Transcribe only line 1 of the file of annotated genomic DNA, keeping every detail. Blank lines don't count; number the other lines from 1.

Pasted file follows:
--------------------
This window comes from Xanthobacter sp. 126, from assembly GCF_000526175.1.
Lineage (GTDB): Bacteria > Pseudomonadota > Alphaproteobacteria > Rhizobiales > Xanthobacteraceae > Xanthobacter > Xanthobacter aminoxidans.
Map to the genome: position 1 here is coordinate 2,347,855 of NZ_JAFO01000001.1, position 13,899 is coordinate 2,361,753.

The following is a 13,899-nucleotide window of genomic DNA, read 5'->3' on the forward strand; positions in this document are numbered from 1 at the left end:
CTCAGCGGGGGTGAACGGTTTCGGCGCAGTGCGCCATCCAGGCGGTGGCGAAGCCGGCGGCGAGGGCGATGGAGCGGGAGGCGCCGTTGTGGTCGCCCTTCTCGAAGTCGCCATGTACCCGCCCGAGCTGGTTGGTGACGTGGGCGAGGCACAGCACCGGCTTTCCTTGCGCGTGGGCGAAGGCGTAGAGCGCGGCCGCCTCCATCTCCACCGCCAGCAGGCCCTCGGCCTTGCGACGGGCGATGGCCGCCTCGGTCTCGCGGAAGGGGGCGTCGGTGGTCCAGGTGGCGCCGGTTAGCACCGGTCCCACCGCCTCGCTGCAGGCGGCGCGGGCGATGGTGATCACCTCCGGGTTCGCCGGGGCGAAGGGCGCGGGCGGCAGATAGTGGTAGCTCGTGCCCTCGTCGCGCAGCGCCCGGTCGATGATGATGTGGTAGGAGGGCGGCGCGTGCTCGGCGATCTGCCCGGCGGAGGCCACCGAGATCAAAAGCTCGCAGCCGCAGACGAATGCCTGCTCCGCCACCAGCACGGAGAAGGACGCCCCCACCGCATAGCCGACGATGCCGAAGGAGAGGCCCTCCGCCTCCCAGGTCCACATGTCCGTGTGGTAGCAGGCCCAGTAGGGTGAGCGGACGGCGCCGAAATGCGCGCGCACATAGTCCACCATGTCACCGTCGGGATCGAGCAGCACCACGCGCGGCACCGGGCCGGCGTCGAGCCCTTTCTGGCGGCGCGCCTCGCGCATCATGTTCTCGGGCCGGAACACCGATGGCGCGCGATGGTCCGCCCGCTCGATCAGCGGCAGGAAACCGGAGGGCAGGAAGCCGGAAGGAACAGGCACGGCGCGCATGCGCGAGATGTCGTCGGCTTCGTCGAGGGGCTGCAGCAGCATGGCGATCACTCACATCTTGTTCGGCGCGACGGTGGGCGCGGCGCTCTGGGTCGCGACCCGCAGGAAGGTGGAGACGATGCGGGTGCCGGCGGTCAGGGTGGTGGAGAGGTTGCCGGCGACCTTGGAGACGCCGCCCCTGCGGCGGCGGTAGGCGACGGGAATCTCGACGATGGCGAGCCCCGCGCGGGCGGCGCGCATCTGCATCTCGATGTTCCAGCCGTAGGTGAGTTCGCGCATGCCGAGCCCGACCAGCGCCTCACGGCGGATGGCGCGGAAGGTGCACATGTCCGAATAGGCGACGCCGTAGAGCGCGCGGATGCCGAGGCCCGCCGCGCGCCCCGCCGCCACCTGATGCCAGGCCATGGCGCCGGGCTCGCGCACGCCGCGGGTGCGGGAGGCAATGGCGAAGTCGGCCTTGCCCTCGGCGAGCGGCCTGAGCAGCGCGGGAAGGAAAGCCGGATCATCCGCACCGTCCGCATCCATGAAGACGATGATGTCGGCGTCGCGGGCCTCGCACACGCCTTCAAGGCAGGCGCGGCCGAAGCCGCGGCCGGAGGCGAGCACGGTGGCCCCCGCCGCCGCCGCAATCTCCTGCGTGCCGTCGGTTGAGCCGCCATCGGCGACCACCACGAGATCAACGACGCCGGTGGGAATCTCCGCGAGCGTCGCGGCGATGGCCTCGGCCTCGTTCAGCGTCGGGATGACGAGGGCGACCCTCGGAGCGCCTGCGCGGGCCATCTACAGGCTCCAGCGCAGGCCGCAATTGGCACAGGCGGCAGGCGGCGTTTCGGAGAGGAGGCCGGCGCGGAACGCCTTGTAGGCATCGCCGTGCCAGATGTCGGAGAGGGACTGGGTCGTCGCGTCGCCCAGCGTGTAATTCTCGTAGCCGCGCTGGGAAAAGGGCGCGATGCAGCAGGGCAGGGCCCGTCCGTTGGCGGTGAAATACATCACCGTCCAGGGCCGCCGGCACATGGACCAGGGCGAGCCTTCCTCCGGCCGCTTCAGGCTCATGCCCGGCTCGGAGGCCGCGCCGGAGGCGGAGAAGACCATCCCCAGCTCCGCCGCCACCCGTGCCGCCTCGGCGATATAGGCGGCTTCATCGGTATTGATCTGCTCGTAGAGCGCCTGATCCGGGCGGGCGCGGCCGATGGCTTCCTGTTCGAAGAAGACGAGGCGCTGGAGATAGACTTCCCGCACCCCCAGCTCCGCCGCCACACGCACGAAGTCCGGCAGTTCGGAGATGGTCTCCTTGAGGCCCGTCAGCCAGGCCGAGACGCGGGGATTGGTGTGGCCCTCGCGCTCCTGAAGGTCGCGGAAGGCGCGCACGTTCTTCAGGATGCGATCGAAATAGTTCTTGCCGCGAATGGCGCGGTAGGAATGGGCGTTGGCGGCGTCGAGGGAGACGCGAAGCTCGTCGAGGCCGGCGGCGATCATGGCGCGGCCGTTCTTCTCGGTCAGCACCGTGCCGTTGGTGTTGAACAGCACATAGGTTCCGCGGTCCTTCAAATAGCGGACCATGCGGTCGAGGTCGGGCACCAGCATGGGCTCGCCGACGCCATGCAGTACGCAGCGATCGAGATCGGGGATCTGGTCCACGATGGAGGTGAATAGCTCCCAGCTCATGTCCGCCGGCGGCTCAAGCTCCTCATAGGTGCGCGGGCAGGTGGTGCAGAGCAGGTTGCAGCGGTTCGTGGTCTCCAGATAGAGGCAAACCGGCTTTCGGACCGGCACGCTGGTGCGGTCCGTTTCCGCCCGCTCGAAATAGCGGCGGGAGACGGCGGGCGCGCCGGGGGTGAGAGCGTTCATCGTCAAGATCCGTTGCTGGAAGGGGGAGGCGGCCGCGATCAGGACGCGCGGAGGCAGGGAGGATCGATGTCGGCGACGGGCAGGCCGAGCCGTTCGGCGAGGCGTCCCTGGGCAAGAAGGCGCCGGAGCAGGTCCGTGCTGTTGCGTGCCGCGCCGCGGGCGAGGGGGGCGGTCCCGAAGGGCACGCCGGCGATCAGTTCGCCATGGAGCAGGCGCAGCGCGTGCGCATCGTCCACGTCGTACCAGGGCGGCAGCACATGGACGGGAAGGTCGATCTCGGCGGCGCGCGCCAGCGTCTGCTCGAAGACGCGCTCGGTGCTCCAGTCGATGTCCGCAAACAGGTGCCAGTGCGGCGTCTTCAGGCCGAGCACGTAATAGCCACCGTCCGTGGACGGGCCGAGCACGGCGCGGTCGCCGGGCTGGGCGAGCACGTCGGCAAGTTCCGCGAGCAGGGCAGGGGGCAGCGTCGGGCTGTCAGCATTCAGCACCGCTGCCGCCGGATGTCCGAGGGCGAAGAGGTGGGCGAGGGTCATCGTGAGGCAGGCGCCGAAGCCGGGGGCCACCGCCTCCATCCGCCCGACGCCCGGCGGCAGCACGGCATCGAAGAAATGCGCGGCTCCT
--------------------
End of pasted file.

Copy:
This window comes from Xanthobacter sp. 126, from assembly GCF_000526175.1.